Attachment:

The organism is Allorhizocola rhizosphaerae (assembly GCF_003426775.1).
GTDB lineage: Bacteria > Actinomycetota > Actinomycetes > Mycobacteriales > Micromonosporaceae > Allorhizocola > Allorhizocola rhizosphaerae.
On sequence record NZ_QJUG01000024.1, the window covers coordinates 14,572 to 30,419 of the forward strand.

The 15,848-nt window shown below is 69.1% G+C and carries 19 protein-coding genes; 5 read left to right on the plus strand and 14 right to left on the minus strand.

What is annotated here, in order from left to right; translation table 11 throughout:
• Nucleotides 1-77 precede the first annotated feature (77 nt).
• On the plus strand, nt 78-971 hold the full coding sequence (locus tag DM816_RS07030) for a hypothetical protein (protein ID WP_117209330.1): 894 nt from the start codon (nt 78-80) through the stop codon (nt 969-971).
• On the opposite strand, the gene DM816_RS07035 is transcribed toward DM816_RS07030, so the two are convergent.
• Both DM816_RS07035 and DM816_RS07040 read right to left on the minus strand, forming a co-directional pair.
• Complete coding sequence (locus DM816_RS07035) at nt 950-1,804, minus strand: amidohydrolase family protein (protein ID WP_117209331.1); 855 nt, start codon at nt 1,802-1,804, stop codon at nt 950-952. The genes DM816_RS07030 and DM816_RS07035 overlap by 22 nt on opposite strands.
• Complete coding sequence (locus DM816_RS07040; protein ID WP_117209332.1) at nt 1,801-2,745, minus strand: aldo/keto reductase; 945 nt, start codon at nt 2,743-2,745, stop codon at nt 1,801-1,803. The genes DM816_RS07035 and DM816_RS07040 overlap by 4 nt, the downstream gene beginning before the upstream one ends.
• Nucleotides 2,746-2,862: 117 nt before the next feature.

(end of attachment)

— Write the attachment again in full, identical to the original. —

The organism is Allorhizocola rhizosphaerae (assembly GCF_003426775.1).
GTDB lineage: Bacteria > Actinomycetota > Actinomycetes > Mycobacteriales > Micromonosporaceae > Allorhizocola > Allorhizocola rhizosphaerae.
On sequence record NZ_QJUG01000024.1, the window covers coordinates 14,572 to 30,419 of the forward strand.

The 15,848-nt window shown below is 69.1% G+C and carries 19 protein-coding genes; 5 read left to right on the plus strand and 14 right to left on the minus strand.

What is annotated here, in order from left to right; translation table 11 throughout:
• Nucleotides 1-77 precede the first annotated feature (77 nt).
• On the plus strand, nt 78-971 hold the full coding sequence (locus tag DM816_RS07030) for a hypothetical protein (protein ID WP_117209330.1): 894 nt from the start codon (nt 78-80) through the stop codon (nt 969-971).
• On the opposite strand, the gene DM816_RS07035 is transcribed toward DM816_RS07030, so the two are convergent.
• Both DM816_RS07035 and DM816_RS07040 read right to left on the minus strand, forming a co-directional pair.
• Complete coding sequence (locus DM816_RS07035) at nt 950-1,804, minus strand: amidohydrolase family protein (protein ID WP_117209331.1); 855 nt, start codon at nt 1,802-1,804, stop codon at nt 950-952. The genes DM816_RS07030 and DM816_RS07035 overlap by 22 nt on opposite strands.
• Complete coding sequence (locus DM816_RS07040; protein ID WP_117209332.1) at nt 1,801-2,745, minus strand: aldo/keto reductase; 945 nt, start codon at nt 2,743-2,745, stop codon at nt 1,801-1,803. The genes DM816_RS07035 and DM816_RS07040 overlap by 4 nt, the downstream gene beginning before the upstream one ends.
• Nucleotides 2,746-2,862: 117 nt before the next feature.